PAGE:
Superoxide dismutase (SOD) is an enzyme found in all living cells that helps protect the body against potentially harmful oxygen molecules, making it an important antioxidant. Thus, it helps prevent an individual’s cells from being damaged by highly unstable atoms with unpaired electrons, protecting against tissue damage, oxidative stress, and diseases are associated with oxidative stress.
There are three forms of superoxide dismutase in humans that are located in the cytoplasm of the cell (SOD1), the mitochondria (SOD2), and in the extracellular region (SOD3). Studies have found that mice lacking SOD1 developed various diseases that included hepatocellular carcinoma, a cancer of the liver. These mice experienced accelerated age-related muscle mass loss, cataract, and a shorter lifespan.
Other studies have found that mutations in SOD1 are responsible for various pathologies. A case in point would be the disease amyotrophic lateral sclerosis (ALS), a fatal motor neuron disease that causes an individual to experience weakness, muscle atrophy, muscle twitching, and other complication. Simultaneously, elevated level of CuZn-superoxide dismutase has also been found to be dangerous. Overexpression has been found to be associated with patients who have Down’s syndrome.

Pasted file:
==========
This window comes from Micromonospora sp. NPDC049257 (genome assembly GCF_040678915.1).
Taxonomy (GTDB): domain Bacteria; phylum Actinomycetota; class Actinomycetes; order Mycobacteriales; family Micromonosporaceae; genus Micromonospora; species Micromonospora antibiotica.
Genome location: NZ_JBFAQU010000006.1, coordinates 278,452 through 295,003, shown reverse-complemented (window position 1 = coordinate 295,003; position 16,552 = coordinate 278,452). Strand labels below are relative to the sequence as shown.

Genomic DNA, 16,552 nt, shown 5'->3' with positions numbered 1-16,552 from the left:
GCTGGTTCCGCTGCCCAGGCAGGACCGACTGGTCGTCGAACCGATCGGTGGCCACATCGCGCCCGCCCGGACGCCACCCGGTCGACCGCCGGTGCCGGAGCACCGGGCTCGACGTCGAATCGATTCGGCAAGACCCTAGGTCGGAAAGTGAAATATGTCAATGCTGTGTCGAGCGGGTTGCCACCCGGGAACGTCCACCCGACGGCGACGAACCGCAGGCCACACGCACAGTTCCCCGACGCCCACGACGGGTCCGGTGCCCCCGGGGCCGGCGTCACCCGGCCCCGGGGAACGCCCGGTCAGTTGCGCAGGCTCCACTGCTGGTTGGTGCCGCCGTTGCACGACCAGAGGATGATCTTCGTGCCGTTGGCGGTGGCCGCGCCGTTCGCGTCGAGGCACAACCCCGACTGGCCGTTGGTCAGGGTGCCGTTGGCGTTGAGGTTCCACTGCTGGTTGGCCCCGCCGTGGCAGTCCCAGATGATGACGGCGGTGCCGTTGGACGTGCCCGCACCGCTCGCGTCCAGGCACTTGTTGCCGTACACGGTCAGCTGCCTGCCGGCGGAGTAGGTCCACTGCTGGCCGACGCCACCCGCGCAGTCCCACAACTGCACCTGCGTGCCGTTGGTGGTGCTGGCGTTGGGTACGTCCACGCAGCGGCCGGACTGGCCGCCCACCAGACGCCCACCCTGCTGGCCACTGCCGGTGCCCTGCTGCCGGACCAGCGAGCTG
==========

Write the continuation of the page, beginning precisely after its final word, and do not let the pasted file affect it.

As for SOD2, studies have found that mice lacking SOD2 experienced high oxidative stress and died soon after birth. SOD2 is also important because it is the first enzyme to scavenge free radicals produced by oxidative phosphorylation, a natural metabolic pathway that generates cellular energy. Thus, this enzyme is vital for preventing mitochondrial enzymes from being inactivated by superoxides. By contrast, mice that did not have SOD3 were found to be more sensitive to hyperoxic injury where there was an excess of oxygen present.
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